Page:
After Sally Yates, deputy attorney general for the DOJ, submitted a memorandum to the Federal Bureau of Prisons regarding reducing the use of private prisons, news headlines reported the end federal private prisons and reports of the collapse of private prisons stocks soon followed. Despite these reports, the end of private prisons is not in the immediate future, says Neil L. Sobol, a professor at the Texas A&M University School of Law.

“The DOJ memo envisions a slow phase-out period by recommending that when a private prison contract comes up for renewal, the Bureau of Prisons ‘should either decline to renew that contract or substantially reduce its scope in a manner consistent with law and the overall decline in the Bureau’s inmate population,’” Sobol explains. “Significantly, the memo’s directive applies to only about 11 percent of federal prisoners and less than 13 percent of federal prisons. Moreover, the directive does not apply to the private operation of half-way houses, immigration detention centers, and state prisons.”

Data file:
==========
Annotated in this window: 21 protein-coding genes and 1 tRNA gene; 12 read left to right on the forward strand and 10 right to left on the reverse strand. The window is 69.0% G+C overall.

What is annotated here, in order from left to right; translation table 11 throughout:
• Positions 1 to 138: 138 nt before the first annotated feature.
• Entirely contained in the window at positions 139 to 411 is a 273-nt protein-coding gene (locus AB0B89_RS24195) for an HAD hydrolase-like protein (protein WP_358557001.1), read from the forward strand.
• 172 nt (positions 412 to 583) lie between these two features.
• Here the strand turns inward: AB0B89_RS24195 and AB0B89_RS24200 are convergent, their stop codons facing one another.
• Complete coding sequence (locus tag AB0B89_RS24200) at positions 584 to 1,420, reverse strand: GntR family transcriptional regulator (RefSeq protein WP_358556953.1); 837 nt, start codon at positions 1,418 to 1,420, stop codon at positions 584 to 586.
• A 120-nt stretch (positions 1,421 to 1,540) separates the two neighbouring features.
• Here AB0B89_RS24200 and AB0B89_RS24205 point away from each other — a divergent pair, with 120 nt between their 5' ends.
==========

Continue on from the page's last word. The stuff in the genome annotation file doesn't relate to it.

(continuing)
Sobol has written about the problems with outsourcing of services in the criminal justice arena in Charging the Poor: Criminal Justice Debt & Modern-Day Debtors’ Prisons, 75 Maryland Law Review 486 (2016), available at